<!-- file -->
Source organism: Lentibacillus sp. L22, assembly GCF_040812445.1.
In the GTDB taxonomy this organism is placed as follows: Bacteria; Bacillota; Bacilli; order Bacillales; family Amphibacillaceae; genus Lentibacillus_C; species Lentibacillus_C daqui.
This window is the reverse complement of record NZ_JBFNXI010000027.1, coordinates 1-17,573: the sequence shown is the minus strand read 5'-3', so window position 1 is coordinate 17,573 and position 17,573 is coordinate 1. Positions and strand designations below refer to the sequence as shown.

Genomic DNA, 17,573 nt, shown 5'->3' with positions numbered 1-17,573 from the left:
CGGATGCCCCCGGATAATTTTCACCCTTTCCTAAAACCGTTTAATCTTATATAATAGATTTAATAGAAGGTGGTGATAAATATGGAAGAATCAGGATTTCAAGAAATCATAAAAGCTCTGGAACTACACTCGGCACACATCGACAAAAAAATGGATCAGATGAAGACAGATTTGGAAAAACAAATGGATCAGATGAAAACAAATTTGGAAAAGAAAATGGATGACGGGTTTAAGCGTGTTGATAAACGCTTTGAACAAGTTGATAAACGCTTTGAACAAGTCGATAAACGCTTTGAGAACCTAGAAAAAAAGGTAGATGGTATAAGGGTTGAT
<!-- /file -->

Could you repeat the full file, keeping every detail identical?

Source organism: Lentibacillus sp. L22, assembly GCF_040812445.1.
In the GTDB taxonomy this organism is placed as follows: Bacteria; Bacillota; Bacilli; order Bacillales; family Amphibacillaceae; genus Lentibacillus_C; species Lentibacillus_C daqui.
This window is the reverse complement of record NZ_JBFNXI010000027.1, coordinates 1-17,573: the sequence shown is the minus strand read 5'-3', so window position 1 is coordinate 17,573 and position 17,573 is coordinate 1. Positions and strand designations below refer to the sequence as shown.

Genomic DNA, 17,573 nt, shown 5'->3' with positions numbered 1-17,573 from the left:
CGGATGCCCCCGGATAATTTTCACCCTTTCCTAAAACCGTTTAATCTTATATAATAGATTTAATAGAAGGTGGTGATAAATATGGAAGAATCAGGATTTCAAGAAATCATAAAAGCTCTGGAACTACACTCGGCACACATCGACAAAAAAATGGATCAGATGAAGACAGATTTGGAAAAACAAATGGATCAGATGAAAACAAATTTGGAAAAGAAAATGGATGACGGGTTTAAGCGTGTTGATAAACGCTTTGAACAAGTTGATAAACGCTTTGAACAAGTCGATAAACGCTTTGAGAACCTAGAAAAAAAGGTAGATGGTATAAGGGTTGAT